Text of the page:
Dissecting the Hippocratic Oath

Possibly the best enduring single document from Greek Antiquity, the Hippocratic Oath is the most famous text in Western medicine. It’s mordant, precise language is a key factor in its longevity.

We know almost nothing about its author, Hippocrates. He was born around 460BC into a family of illustrious doctors and lived to around 80 years old. Plato regarded him as a great logician.

Hippocrates is attributed with composing a substantial portion of the ‘Hippocratic Corpus’ a wide-ranging body of ideas and writings. Beyond that we know very little.

hippocrates

The difficulty in understanding Hippocrates is highlighted by the feats and theories falsely attributed to him. He formulated the theory of the 4 humours? No. He cured the plague of Athens? No.

The Corpus contains nuggets of bizarre theory, such as: ‘A woman can never be ambidextrous.’

However, we know that his novel approach to medicine was responsible for some superb insights. For example, he set out to debunk the notion that epilepsy was a ‘divine disease’ by providing a physiological explanation. This was a profoundly novel approach.

However, the summa of his work is undoubtedly the Hippocratic Oath.

hippocraticoath

Taking it apart, one can trace Hippocrates thought process and understand how he may have inadvertently come across some enduring rules.

I swear by Apollo the physician and Aesculapius, and Health

Hippocrates had a clear theocentric worldview, and submitted his oath to the ultimate authority.

And I will use treatments for the benefit of the ill in accordance with my ability and my judgment, but from what is to their harm and injustice I will keep them.

Translation: doctors should always act in the best interests of their patients.

And I will not give a drug that is deadly to anyone if asked, nor will I suggest the way to such a counsel.

In a modern context, this seemingly condemns euthanasia or assisted dying. However, it has been speculated that in fact this was a prohibition against poisoning, either directly or by supplying someone with poison.

And likewise I will not give a woman a destructive pessary.

A prohibition against abortion? Probably not. Abortion was legal at the time and abortive techniques are recorded elsewhere in the Corpus. It may be that Hippocrates was attacking a particularly dangerous method for abortion — ingesting a pessary. These were known to cause lethal infections. A final note: this line was cited in the famous Roe vs Wade Supreme Court case in 1973.

In a pure and holy way, I will guard my life and my art and science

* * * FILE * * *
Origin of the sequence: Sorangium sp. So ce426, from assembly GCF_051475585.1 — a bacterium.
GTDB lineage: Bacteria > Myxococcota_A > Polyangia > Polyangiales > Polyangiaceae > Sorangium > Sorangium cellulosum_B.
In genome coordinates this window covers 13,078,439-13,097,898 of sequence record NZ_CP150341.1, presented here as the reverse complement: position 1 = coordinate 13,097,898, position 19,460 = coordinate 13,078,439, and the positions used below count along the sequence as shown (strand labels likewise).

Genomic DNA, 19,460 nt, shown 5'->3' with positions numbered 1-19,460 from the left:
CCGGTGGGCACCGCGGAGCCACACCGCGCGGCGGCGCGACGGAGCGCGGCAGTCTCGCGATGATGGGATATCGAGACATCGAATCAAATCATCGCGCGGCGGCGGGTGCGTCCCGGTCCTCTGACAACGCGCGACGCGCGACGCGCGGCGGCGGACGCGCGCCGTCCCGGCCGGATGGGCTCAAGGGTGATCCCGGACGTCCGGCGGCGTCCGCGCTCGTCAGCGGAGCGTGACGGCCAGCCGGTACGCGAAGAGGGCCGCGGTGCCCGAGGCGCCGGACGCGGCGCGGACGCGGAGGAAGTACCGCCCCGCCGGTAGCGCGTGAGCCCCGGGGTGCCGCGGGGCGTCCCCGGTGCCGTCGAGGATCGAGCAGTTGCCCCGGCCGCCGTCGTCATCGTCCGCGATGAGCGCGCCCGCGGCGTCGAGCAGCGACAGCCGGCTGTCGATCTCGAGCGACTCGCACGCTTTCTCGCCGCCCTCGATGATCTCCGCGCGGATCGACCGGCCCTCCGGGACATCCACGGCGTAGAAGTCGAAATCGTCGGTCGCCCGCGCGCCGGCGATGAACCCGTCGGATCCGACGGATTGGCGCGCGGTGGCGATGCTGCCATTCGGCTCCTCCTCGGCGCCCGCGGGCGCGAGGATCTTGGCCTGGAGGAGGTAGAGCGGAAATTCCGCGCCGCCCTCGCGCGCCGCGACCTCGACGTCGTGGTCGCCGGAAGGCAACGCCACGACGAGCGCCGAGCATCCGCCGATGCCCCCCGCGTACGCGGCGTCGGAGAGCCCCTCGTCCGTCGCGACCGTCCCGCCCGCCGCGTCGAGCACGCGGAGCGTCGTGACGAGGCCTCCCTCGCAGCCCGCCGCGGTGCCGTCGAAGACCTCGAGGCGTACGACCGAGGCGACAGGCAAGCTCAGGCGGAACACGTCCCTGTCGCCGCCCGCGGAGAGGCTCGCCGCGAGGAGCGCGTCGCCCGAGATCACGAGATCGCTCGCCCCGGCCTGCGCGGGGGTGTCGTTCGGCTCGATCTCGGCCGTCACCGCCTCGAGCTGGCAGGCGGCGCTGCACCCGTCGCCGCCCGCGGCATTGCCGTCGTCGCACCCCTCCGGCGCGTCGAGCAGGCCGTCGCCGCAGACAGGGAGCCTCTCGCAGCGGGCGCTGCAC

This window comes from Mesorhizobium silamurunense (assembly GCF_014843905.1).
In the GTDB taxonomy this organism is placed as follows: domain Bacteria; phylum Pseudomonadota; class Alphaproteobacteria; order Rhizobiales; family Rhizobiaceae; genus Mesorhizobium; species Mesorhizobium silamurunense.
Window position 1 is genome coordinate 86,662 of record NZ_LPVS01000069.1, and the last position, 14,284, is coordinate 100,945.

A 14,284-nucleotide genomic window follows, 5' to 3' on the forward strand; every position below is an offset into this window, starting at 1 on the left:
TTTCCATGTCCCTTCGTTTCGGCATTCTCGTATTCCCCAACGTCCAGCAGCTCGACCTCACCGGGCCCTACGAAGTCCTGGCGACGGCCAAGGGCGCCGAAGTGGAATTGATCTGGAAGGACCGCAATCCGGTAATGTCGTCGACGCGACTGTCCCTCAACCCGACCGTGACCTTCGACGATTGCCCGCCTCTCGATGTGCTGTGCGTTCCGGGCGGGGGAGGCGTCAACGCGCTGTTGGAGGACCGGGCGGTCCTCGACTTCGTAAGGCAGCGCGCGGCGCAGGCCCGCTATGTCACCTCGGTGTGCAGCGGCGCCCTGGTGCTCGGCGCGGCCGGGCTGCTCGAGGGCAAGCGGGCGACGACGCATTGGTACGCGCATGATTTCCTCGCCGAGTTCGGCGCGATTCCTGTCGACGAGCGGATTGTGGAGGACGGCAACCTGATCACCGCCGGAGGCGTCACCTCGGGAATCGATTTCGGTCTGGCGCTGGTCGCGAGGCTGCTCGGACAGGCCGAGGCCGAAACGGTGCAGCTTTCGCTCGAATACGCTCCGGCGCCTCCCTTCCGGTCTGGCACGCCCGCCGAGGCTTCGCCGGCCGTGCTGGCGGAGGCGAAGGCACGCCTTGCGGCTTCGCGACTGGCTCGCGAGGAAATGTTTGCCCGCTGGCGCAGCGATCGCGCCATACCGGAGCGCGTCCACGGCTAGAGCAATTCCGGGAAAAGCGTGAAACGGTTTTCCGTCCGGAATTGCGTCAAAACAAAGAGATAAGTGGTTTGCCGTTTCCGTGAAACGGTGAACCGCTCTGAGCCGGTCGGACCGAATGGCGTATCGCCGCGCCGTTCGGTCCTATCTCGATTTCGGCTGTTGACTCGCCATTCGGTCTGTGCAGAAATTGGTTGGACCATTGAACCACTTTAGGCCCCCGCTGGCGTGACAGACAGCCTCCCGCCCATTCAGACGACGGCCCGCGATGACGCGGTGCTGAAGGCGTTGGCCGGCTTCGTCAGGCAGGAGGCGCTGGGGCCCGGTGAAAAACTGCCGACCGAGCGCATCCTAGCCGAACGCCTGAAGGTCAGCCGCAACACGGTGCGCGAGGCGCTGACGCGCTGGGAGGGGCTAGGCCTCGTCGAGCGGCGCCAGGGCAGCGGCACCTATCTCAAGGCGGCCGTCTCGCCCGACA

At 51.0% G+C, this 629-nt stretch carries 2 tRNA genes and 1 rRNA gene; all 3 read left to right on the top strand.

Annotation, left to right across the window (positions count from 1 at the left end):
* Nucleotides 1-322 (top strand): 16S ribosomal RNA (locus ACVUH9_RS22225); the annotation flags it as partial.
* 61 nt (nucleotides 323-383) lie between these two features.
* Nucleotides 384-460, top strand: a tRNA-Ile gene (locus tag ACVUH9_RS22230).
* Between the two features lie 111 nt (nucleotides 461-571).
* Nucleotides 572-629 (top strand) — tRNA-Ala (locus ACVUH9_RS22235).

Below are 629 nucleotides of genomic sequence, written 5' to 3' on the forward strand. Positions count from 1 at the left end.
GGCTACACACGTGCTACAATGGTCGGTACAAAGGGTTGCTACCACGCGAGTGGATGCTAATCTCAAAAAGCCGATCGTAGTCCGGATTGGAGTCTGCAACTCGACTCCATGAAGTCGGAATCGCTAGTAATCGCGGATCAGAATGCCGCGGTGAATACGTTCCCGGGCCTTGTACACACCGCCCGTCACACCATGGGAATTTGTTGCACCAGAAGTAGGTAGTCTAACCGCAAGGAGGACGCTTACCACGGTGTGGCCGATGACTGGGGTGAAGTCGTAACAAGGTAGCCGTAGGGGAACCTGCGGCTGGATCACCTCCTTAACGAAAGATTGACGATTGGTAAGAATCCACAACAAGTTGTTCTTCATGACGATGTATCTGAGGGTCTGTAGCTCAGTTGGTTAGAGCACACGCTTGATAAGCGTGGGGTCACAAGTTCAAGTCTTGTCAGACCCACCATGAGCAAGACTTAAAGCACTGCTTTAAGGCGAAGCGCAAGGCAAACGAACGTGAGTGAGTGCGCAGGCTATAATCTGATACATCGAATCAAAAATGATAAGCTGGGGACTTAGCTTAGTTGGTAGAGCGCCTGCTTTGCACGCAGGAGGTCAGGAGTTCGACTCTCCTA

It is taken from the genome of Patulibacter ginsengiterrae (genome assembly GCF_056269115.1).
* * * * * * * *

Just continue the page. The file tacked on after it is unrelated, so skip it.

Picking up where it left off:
Medical practitioners should maintain their personal and professional integrity at all times.

I will not cut, and certainly not those suffering from stone, but I will cede this to men who are practitioners of this activity.

This is often misconceived as forbidding surgery. However, it is quite clearly meant to impress on doctors that they should understand the limits of their abilities, and that some cases should be referred to specialists.

Into as many houses as I may enter, I will go for the benefit of the ill, while being far from all voluntary and destructive injustice, especially from sexual acts both upon women’s bodies and upon men’s.

Fairly straightforward. This suggests an issue with dodgy doctors and false medicine at the time.

And about whatever I may see or hear in treatment, or even without treatment, in the life of human beings, I will remain silent, holding such things to be unutterable.

Possibly the most novel concept within the Oath is doctor-patient confidentiality. This is essential to gathering full and useful information from a patient.

Full Text:

I swear by Apollo the physician and Aesculapius, and Health, and All-heal, and all the gods and goddesses, that, according to my ability and judgement, I will keep this Oath and this stipulation — to reckon him who taught me this Art equally dear to me as my parents, to share my substance with him, and relieve his necessities if required; to look upon his offspring in the same footing as my own brothers, and to teach them this art, if they shall wish to learn it, without fee or stipulation; and that by precept, lecture, and every other mode of instruction, I will impart a knowledge of the Art to my own sons, and those of my teachers, and to disciples bound by a stipulation and oath according to the law of medicine, but to none others. I will follow that system of regimen which, according to my ability and judgement, I consider for the benefit of my patients, and abstain from whatever is deleterious and mischievous. I will give no deadly medicine to any one if asked, nor suggest any such counsel; and in like manner I will not give to a woman a pessary to produce abortion. With purity and with holiness I will pass my life and practice my Art. I will not cut persons labouring under the stone, but will leave this to be done by men who are practitioners of this work. Into whatever houses I enter, I will go into them for the benefit of the sick, and will abstain from every voluntary act of mischief and corruption; and, further, from the seduction of females or males, of freemen and slaves. Whatever, in connection with my professional service, or not in connection with it, I see or hear, in the life of men, which ought not to be spoken of abroad, I will not divulge, as reckoning that all such should be kept secret. While I continue to keep this Oath unviolated, may it be granted to me to enjoy life and the practice of the art, respected by all men, in all times. But should I trespass and violate this Oath, may the reverse be my lot.

Alex Browne studied History at Kings College London and is an Assistant Editor at Made From History. He specializes in post-war history in the USA and Central America.